municipal buildings

municipal buildings
   Postwar municipal building in Britain has continued the traditions of the nineteenth century in terms of the provision of civic centres and local government buildings, although other building types historically associated with local government, such as schools, libraries, swimming pools and leisure centres, are now often under the control of county councils. Hampshire County Council, led by the forward thinking Freddie Emery-Wallis, is acknowledged widely as a centre for excellence for public building. Visionary County Architect Colin Stansfield-Smith was appointed in 1974, and has orchestrated an innovative programme of public architecture. One of the most celebrated examples of a civic centre is that of Newcastle upon Tyne, designed by the City Architect George Kenyon and built in two successive stages from 1960–3 and 1965–8.
   Occupying a central ten-acre site, the prominent feature of the composition is the council chamber. To the north is the reception suite, including the banquet-ing hall and Lord Mayor’s and Sheriff’s suites; to the south are committee rooms and administrative offices. Surmounting the complex is the familiar feature of the tall tower, with carillon, lantern and beacon and three golden castles from the City’s coat of arms; the tower can be seen on the approach to and across the city, and forms a symbol of civic pride. Other examples of civic centres include Gravesend (1964) by H.T.Cadbury-Brown and Partners, and Sunderland (1968) by Basil Spence, Bonnington and Collins. Both provide cleverly articulated multi-functional complexes.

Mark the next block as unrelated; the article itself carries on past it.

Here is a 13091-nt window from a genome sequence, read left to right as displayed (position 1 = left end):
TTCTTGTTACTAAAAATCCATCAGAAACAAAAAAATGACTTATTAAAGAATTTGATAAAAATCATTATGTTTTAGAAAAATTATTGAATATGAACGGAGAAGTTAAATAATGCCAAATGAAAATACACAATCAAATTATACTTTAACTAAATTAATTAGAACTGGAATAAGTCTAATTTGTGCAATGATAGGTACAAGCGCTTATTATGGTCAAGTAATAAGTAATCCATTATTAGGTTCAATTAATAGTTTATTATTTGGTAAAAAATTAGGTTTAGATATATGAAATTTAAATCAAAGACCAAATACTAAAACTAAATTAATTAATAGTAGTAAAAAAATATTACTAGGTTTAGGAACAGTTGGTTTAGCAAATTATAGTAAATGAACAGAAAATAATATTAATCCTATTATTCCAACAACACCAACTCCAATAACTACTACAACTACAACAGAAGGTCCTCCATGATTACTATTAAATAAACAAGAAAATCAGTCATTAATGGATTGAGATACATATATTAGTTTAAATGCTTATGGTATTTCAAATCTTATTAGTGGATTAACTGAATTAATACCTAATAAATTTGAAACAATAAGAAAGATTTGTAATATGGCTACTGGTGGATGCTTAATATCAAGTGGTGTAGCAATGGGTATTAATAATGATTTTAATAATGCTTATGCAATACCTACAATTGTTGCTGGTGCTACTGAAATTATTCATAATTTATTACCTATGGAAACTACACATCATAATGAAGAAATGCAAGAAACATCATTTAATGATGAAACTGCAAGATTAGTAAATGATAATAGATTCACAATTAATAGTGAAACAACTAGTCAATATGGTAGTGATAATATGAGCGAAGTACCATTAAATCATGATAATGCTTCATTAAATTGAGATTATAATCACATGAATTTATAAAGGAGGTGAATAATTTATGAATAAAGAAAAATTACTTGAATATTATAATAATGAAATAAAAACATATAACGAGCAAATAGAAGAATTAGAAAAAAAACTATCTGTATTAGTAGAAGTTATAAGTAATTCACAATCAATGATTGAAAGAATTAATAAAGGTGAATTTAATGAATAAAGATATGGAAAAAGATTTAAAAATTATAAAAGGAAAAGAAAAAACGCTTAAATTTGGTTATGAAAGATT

During the 1970s, many municipal buildings drew on the brutalist aesthetic, employing ubiquitous concrete; one of the most controversial examples was Birmingham Central Library (1974), designed by the John Madin Design Group. The Prince of Wales thought that it looked like ‘a place where books are incinerated, not kept’.
   Competitions for town halls have elicited some exciting responses, including the design for Northampton Town Hall, designed as a huge glass pyramid. This Platonic form was designed by Jeremy and Fenella Dixon in 1972, and positioned to relate to local ley lines. BDP’s Town Hall, Tewkesbury (1977) together with Robert Matthew Johnson-Marshall’s Civic Centre, Hillingdon, Middlesex (1977), established the popularity of normally domestic neo-vernacular as a viable style for civic building, and were described by the Prince of Wales as pioneering ‘the departure from the nuclear-fallout-shelter look for public buildings’. However, one area of ‘municipal’ building which has fallen into decline in recent years is that of council housing, the prewar flagship of municipal aspiration.

Encyclopedia of contemporary British culture . . 2014.

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